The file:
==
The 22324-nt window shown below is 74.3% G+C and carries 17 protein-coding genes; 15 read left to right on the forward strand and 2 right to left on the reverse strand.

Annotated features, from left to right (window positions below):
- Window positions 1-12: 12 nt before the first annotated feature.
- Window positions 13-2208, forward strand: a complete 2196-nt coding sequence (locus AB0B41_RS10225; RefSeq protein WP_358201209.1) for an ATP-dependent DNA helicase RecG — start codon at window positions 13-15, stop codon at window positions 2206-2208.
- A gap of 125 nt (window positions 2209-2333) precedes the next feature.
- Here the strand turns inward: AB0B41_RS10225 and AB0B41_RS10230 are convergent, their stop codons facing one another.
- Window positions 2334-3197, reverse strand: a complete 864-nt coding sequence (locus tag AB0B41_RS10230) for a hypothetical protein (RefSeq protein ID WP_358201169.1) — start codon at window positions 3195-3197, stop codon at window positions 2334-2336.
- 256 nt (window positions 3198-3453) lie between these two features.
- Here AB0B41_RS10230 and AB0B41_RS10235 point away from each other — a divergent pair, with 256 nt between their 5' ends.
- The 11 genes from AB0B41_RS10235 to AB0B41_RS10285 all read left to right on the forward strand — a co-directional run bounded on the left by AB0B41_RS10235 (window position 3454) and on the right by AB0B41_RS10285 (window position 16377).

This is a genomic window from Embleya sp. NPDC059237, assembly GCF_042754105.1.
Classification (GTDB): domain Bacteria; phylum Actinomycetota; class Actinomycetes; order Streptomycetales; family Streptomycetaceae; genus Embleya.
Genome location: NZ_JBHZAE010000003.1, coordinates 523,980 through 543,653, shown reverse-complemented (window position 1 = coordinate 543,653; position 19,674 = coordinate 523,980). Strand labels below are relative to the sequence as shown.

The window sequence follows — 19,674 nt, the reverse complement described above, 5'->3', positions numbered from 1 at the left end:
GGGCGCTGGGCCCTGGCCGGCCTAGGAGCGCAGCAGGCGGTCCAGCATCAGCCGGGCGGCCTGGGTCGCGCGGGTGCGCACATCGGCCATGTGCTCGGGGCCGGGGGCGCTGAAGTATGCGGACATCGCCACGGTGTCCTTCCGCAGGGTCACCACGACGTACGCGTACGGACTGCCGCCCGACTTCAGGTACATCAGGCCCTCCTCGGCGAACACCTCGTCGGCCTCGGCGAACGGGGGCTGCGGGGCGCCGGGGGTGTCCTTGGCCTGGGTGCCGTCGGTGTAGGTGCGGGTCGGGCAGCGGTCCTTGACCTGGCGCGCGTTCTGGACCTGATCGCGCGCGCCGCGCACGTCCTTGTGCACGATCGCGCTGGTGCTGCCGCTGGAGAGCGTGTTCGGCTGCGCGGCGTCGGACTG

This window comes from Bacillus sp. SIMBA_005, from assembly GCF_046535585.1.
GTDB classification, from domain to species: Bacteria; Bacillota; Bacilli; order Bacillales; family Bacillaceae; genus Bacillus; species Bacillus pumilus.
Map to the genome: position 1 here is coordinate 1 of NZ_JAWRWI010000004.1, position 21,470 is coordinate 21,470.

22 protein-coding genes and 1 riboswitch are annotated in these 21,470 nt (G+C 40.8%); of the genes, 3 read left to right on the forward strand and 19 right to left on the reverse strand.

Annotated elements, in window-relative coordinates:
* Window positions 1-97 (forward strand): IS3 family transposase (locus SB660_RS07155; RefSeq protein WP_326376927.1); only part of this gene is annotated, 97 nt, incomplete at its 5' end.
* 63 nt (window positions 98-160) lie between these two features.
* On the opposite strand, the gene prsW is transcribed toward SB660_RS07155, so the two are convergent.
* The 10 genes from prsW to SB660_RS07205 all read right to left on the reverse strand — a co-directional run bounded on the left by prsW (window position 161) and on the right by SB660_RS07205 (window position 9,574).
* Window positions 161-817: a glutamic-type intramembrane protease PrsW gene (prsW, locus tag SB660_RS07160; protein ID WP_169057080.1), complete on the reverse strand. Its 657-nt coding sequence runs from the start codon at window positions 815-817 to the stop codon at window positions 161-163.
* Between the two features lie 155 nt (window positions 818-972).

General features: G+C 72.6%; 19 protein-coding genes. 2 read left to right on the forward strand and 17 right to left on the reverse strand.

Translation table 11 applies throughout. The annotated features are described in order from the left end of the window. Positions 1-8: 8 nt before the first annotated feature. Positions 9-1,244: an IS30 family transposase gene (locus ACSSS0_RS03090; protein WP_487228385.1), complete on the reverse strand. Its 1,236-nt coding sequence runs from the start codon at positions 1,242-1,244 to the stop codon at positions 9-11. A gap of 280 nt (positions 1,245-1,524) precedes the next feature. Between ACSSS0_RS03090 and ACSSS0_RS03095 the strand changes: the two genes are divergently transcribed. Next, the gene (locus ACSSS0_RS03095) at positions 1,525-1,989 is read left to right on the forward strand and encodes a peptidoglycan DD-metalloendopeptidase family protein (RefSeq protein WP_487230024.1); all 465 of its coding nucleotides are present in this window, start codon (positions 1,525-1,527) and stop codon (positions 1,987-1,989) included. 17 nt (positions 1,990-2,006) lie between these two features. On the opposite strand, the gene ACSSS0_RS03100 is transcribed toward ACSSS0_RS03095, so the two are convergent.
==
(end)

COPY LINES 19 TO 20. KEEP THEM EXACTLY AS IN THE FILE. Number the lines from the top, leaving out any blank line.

22 protein-coding genes and 1 riboswitch are annotated in these 21,470 nt (G+C 40.8%); of the genes, 3 read left to right on the forward strand and 19 right to left on the reverse strand.

Annotated elements, in window-relative coordinates: